Monday, May 23, 2016

Times in Transit

I love airports.  Not only is the people watching always fantastic, but I love mentally ranking airport facilities in developing countries, much like I do with East African museums.  Long layovers hold a particularly special place in my heart.  Yes, they can be irritating when you’re exhausted and you can’t sleep and the group of Chinese men sitting next to you won’t stop barking loudly at each other (which is why I turned on my computer to start writing this…), but I enjoy the thought that everyone around me is in the same boat.  We’re all in transition from one place to another; all of us on the brink of an adventure of some sort, all of us trapped in a manifested physical anticipation for a time with nothing to do but…wait.

As I type this, I’m sitting in the airport in Addis Ababa, Ethiopia, reveling at the free mildly-high speed wifi and waiting for my flight back to the States.  I’ve been in Uganda for the past three months and although I have a lot of posts to catch up on, I’ll go ahead and take advantage of this layover, this “get out of jail free” card, these few precious hours where I don’t have to be anywhere or do anything where I just wait, where both my body and my life rest in perpetual transit, sitting for the time being between my two homes: my body is from one and my heart is stuck in the other.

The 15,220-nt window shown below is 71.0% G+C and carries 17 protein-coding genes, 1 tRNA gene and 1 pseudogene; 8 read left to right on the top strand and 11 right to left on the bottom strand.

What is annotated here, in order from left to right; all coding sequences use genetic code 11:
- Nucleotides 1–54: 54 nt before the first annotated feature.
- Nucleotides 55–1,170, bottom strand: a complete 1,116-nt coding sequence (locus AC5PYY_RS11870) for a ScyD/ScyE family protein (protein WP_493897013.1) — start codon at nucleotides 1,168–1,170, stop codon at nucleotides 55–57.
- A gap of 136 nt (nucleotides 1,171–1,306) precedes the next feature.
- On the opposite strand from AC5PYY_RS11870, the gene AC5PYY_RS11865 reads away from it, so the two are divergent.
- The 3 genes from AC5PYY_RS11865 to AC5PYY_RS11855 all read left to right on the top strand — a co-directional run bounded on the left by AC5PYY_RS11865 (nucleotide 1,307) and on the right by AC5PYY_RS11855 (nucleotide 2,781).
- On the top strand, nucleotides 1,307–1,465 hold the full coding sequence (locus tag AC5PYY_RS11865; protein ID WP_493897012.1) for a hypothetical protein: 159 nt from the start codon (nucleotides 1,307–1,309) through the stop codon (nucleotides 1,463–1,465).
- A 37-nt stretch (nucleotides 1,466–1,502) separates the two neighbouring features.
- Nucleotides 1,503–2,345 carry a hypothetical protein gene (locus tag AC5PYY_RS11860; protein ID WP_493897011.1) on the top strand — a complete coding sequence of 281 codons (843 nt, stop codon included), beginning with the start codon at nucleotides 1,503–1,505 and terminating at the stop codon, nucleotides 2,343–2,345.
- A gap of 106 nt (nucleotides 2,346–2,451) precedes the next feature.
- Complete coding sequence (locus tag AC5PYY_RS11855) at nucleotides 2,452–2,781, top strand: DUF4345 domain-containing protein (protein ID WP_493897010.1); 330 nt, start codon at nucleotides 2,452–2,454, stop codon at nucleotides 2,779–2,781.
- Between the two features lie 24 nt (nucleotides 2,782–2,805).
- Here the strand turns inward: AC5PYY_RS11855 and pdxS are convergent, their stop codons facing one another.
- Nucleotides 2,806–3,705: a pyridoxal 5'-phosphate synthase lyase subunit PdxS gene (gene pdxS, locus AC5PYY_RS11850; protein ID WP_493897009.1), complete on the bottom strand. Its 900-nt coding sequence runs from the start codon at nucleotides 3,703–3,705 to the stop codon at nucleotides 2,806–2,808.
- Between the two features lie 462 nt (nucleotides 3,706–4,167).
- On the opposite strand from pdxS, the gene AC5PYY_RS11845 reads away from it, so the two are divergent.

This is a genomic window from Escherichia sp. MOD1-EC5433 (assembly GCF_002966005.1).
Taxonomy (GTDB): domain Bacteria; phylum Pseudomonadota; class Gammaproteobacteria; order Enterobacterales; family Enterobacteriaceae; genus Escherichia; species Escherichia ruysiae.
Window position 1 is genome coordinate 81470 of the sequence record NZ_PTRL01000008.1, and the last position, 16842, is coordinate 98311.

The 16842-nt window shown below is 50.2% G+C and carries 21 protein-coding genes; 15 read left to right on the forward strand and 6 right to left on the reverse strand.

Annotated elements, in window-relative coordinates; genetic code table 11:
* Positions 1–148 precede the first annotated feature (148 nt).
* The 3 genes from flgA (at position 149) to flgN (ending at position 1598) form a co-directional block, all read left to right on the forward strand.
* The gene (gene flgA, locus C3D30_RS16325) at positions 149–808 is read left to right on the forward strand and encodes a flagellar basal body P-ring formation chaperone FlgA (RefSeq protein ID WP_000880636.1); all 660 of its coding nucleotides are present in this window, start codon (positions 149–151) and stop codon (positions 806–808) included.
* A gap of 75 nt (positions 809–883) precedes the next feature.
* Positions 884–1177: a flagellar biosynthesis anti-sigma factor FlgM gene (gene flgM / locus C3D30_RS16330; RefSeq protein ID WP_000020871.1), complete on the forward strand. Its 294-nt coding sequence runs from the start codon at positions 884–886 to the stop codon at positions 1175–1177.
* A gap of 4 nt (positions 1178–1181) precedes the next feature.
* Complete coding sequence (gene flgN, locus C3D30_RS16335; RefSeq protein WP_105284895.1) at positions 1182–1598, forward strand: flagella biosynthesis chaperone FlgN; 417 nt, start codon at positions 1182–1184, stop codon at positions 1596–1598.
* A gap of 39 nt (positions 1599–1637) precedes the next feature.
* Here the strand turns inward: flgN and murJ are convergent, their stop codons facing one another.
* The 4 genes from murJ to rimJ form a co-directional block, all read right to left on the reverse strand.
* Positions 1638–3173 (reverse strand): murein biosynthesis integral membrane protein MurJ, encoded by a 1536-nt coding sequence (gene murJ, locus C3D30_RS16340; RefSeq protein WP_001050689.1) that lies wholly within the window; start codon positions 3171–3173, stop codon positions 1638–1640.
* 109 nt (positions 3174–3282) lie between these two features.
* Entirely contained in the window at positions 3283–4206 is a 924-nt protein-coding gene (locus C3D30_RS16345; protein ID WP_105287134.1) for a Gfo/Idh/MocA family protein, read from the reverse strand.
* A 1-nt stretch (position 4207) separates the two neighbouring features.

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While I’m really excited to visit friends and family (and to meet my godson whenever he chooses to enter the world!) and partake in fabulous traditional American summer festivities, I’m already feeling homesick for my little slice of Ugandan life.  As I teeter between these two parts of the world, I’m already reminiscing about the best and the worst of both.